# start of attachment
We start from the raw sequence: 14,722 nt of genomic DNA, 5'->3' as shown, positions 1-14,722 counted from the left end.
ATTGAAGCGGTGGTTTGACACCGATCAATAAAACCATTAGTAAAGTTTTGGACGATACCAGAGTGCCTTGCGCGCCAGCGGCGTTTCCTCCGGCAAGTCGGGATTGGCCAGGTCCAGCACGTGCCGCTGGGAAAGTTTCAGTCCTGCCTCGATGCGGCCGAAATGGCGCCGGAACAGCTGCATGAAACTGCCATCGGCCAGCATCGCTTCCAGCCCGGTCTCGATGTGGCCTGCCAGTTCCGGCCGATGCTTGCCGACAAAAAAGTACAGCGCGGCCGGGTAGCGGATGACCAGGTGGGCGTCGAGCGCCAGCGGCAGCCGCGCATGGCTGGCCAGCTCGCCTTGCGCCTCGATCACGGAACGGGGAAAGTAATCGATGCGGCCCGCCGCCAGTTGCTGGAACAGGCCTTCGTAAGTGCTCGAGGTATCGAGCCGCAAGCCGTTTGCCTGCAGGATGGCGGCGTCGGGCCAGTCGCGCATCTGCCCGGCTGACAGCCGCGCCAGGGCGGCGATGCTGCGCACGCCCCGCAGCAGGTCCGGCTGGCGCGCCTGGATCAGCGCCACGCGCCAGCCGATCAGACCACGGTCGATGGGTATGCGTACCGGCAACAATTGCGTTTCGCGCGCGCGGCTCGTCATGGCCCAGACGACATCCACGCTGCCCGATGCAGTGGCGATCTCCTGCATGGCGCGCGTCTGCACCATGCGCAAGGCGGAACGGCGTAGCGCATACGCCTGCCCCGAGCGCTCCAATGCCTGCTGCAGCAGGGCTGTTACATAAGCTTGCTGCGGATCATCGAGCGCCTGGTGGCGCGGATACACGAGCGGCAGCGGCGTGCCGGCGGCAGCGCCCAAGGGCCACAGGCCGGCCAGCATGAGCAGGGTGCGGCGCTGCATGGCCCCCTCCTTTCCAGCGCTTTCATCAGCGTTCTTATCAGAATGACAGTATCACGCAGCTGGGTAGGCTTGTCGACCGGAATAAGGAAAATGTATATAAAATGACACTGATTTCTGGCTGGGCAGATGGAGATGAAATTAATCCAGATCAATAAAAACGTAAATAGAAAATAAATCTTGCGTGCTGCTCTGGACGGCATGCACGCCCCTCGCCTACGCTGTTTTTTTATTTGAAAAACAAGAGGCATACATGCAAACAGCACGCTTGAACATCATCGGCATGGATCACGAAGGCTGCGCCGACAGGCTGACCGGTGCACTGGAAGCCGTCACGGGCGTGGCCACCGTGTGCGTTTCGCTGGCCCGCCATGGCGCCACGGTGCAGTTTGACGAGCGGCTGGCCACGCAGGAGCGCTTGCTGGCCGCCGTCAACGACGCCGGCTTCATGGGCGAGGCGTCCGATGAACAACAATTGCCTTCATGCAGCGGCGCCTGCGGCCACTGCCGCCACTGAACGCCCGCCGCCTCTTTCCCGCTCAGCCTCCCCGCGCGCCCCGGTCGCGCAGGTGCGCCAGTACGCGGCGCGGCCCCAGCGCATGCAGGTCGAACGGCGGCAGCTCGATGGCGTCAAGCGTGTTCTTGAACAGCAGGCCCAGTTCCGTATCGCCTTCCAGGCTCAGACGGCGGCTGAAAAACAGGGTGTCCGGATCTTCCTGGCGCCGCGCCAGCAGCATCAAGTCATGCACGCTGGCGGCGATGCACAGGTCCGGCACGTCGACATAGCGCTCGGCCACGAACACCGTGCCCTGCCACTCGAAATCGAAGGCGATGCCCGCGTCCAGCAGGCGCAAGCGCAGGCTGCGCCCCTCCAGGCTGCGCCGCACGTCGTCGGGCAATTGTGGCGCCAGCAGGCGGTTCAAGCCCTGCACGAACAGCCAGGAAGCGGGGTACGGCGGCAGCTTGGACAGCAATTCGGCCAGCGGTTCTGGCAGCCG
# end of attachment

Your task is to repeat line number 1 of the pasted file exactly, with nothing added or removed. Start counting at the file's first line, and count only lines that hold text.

We start from the raw sequence: 14,722 nt of genomic DNA, 5'->3' as shown, positions 1-14,722 counted from the left end.